A substantial contingent of USC Annenberg faculty and students are making their mark at the 63rd annual International Communication Association Conference, held this week in London.
More than 70 from USC Annenberg are gathering in the British capital to receive awards, present papers, attend panels, lead panels and network with their peers. The ICA gathering started June 17 and will wrap up June 21.
The international conference accepts paper submissions on topics that are redefining the communication industry from academic institutions around the world. This year, academics from 804 institutions in 61 countries will be present.
“ICA is an exciting conference because it attracts communication scholars from all over the world,” ICA presenter and Communication PhD Candidate Evan Brody said. “There are a lot of sessions, so it is a great chance to hear what other scholars are researching and discussing.”
Based on data visualization by University of Minnesota Doctoral Student Rodrigo Zamith, USC will be the second most represented institution at this year’s conference, with 45 unique authors; University of Texas is sending 48. (According to Zamith, papers can have multiple authors, who are generally ordered by the amount of their contributions. The term “unique author” in most cases refers to the one who led the work.) In terms of all authors, USC ranks fourth with 67.
The cohort of 72 Trojans have a busy schedule planned for their week abroad. Annenberg faculty and students won multiple prestigious awards and will be presenting 60 papers, four of which won Top Paper recognitions.
Communication Professor Sarah Banet-Weiser won the Outstanding Book Award for Authentic: The Politics of Ambivalence in a Brand Culture (2012). The book examines the role of branding in our everyday lives and, according to the award committee, “is a well written and nuanced analysis with great examples and interesting implications.”
In addition to Banet-Weiser’s award, the James W. Carey Media Research Award will be presented to Communication PhD alumna Cara Wallis for her dissertation turned book, Technomobility in China: Young Migrant Women and Mobile Phones.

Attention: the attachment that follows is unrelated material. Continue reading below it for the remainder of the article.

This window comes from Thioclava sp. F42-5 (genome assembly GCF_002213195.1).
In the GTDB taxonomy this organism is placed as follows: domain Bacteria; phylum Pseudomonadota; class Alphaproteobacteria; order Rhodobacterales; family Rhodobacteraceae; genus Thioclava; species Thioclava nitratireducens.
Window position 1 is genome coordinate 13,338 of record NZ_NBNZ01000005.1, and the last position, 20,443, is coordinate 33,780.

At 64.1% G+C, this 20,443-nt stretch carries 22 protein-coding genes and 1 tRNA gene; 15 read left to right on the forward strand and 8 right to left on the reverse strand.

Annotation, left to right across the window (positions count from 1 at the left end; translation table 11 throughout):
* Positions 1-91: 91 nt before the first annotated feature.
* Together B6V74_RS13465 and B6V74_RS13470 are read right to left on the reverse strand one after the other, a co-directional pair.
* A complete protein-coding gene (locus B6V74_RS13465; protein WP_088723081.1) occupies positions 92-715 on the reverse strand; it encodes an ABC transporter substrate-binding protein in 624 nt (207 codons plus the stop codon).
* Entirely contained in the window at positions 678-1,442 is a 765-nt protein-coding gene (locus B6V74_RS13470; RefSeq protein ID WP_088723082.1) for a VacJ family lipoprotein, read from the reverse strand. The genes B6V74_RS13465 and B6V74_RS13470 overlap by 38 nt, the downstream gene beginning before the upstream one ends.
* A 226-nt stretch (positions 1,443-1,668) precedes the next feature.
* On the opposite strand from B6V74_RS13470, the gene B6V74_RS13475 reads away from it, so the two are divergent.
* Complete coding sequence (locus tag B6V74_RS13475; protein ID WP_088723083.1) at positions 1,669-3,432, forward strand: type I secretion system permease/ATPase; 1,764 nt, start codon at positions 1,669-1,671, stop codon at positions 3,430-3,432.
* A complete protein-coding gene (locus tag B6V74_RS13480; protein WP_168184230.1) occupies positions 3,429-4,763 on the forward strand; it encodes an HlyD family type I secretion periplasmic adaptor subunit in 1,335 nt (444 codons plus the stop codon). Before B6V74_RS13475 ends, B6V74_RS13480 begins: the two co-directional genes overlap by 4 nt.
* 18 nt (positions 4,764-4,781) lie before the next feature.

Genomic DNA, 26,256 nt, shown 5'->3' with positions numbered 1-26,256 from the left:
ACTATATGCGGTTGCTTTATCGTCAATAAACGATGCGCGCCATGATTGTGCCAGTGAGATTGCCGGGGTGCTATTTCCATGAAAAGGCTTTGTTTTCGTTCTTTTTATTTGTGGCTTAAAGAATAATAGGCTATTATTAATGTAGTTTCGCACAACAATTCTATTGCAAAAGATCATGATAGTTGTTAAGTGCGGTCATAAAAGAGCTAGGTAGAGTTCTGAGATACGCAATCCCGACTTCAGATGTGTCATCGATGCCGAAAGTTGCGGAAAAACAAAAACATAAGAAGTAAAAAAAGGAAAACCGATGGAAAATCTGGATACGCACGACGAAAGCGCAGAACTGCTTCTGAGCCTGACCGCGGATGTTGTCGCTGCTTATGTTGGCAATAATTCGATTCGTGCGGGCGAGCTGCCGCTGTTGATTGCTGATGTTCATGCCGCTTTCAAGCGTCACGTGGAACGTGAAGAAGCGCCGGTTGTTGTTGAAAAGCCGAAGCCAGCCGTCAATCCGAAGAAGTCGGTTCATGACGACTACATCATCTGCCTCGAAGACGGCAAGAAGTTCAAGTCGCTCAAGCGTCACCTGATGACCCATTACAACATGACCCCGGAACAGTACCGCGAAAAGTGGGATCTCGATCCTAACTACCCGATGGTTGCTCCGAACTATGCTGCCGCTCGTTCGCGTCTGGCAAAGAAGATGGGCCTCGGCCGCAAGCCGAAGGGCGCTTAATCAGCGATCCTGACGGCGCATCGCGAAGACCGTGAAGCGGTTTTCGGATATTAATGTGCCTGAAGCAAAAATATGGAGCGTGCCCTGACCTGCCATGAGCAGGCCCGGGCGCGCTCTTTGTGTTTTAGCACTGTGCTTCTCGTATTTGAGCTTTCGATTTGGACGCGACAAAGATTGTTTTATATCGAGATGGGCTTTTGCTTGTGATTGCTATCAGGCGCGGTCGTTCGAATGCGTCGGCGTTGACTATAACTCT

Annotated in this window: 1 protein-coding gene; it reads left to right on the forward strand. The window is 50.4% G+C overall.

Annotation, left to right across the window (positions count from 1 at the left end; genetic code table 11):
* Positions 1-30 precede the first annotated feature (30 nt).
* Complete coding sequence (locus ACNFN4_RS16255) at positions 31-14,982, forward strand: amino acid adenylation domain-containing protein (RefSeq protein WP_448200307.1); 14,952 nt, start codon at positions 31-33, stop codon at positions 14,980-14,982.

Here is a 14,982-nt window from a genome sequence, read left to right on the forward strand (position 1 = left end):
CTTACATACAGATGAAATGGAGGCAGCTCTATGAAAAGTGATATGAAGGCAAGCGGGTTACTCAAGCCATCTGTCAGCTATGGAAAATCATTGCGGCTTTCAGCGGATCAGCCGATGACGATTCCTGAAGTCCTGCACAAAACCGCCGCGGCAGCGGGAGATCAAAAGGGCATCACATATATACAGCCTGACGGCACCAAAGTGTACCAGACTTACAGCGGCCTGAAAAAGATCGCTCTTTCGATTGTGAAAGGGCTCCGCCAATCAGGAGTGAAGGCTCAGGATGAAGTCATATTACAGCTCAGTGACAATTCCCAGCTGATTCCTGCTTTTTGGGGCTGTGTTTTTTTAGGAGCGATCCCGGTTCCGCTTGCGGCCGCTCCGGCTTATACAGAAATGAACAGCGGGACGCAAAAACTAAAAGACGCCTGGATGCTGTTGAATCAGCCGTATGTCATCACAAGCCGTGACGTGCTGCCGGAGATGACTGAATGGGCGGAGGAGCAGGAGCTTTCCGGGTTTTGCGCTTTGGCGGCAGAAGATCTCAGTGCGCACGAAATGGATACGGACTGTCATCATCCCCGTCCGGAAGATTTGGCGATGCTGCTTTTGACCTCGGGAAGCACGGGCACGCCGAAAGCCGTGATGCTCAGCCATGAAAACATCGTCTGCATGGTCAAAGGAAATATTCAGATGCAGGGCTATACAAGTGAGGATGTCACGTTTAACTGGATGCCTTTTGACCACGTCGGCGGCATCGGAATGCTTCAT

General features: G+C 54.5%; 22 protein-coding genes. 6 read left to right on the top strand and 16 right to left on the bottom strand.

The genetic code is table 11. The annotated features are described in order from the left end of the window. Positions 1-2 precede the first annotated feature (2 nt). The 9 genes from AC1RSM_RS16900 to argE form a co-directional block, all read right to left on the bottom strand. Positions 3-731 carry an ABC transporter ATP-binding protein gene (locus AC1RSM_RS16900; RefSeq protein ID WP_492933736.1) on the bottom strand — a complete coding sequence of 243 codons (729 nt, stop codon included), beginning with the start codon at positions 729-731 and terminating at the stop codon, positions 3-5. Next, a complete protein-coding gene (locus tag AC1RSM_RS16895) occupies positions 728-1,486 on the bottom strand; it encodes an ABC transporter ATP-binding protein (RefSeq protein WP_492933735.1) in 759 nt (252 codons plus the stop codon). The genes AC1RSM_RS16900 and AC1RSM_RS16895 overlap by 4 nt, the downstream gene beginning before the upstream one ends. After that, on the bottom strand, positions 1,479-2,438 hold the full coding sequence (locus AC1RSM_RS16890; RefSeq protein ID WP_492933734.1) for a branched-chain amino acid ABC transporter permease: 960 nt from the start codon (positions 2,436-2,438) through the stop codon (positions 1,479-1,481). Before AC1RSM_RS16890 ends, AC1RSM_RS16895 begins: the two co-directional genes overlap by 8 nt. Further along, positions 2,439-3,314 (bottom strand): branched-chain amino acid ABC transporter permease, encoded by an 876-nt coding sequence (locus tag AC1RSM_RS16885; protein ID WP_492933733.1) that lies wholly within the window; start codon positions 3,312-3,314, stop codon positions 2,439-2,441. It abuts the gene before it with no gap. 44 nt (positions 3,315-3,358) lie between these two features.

Six Trojans received top paper distinctions on their submissions.
“This year only 36% of the submitted papers and panels were accepted,” Brody said. “I felt very flattered when I found out my paper was chosen. It is a great honor to be recognized by your peers.”
Brody’s paper, My Gay is Great! The Heteronormative Gaze of Girls Who Like Boys Who Like Boys, analyzes how gay men are understood and depicted in modern televisual contexts. As his submission was chosen as Top Student Paper in the Gay, Lesbian Bisexual & Transgender Studies division, Brody was the first of a dozen participants in an extended session titled “Challenging Transitions: Representation, Bodies, Identities and Policy in LGBT Studies” on Tuesday, June 18.
Theo Mazumdar and Laura Alberti, both communication PhD candidates, along with Communication Professor François Bar will present their top paper titled The Viewertariat as News Frame-Builders: Real-Time Twitter Sentiment, News Frames and the Republican “Commander-in-Chief” Debate. The session will highlight the top theme papers in the Challenging Communication Research division on Wednesday, June 19 at 11 a.m.
At 2 p.m. the same day, Communication Professor Mike Ananny will present his paper Imagined Networks: How International Journalism Innovators Negotiatie Authority and Rework News Norms in a session titled “Networks of Journalism: New Linkages and New Actors.” The paper, co-written by Adrienne Russell of the University of Denver, was chosen as one of three top faculty papers.
Communication Professor Dr. Kimberlie Stephens will present her paper The Institutionalization of Genetically Modified Food: A Longitudinal Semantic Network Analysis at the “Top Papers in Organizational Communication” session at 3:30 p.m. on Thursday. Communication Professor Janet Fulk will be the respondent for the session.
In addition to the award winners, Annenberg’s top two administrators are also making the trip.
Dean Ernest J. Wilson III will participate in a preconference sponsored session titled “China and the New Internet World.”
Vice Dean and School of Communication Director Larry Gross served as ICA President from 2011 to 2012. As a current member of the ICA Board of Directors, Gross will attend to welcome new members and participate in strategic meetings throughout the week. In addition to his board member duties, he will participate in a session that marks the 35th anniversary of Harvey Milk’s assassination titled “Harvey Milk’s Queer Inheritance”. The session will be held Friday, June 21 at 10:30 a.m. where he will talk about his paper Harvey Milk and the Crumbling Celluloid Closet. Later that day, Gross will chair a session on Robert T. Craig’s 1999 constitutive metamodel of communication titled “Reconfiguring and Extending the Constitutive Metamodel.”
Gross is far from the only Trojan who has held a leadership position in the ICA.
Communication Professors Kwan Min Lee, Dmitri Williams and Peter Monge will also be in attendance. Lee and Williams serve on the ICA Board of Directors. Lee is the communication & technology division chair and Williams is the game studies IG chair. Monge served as ICA president from 1997 to 1998.
For a full schedule of events and Annenberg participants, click here.